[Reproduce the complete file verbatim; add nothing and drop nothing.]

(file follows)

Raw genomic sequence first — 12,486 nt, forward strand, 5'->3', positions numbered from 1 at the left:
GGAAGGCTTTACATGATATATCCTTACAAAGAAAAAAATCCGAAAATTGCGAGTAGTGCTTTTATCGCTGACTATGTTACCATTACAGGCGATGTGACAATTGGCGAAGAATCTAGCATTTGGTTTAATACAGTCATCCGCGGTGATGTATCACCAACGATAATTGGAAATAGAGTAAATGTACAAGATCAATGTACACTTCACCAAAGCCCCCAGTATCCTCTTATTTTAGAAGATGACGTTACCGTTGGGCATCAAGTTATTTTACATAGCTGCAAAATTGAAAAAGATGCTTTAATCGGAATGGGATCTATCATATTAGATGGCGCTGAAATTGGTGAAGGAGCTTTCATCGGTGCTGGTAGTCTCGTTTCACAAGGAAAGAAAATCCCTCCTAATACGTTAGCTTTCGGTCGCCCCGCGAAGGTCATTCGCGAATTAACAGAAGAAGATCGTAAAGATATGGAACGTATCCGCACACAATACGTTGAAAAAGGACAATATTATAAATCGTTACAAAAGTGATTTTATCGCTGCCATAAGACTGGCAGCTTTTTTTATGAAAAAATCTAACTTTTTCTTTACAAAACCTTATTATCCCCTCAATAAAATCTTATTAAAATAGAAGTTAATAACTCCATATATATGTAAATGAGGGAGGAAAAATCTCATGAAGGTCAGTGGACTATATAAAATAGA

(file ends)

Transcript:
Raw genomic sequence first — 12,486 nt, forward strand, 5'->3', positions numbered from 1 at the left:
GGAAGGCTTTACATGATATATCCTTACAAAGAAAAAAATCCGAAAATTGCGAGTAGTGCTTTTATCGCTGACTATGTTACCATTACAGGCGATGTGACAATTGGCGAAGAATCTAGCATTTGGTTTAATACAGTCATCCGCGGTGATGTATCACCAACGATAATTGGAAATAGAGTAAATGTACAAGATCAATGTACACTTCACCAAAGCCCCCAGTATCCTCTTATTTTAGAAGATGACGTTACCGTTGGGCATCAAGTTATTTTACATAGCTGCAAAATTGAAAAAGATGCTTTAATCGGAATGGGATCTATCATATTAGATGGCGCTGAAATTGGTGAAGGAGCTTTCATCGGTGCTGGTAGTCTCGTTTCACAAGGAAAGAAAATCCCTCCTAATACGTTAGCTTTCGGTCGCCCCGCGAAGGTCATTCGCGAATTAACAGAAGAAGATCGTAAAGATATGGAACGTATCCGCACACAATACGTTGAAAAAGGACAATATTATAAATCGTTACAAAAGTGATTTTATCGCTGCCATAAGACTGGCAGCTTTTTTTATGAAAAAATCTAACTTTTTCTTTACAAAACCTTATTATCCCCTCAATAAAATCTTATTAAAATAGAAGTTAATAACTCCATATATATGTAAATGAGGGAGGAAAAATCTCATGAAGGTCAGTGGACTATATAAAATAGA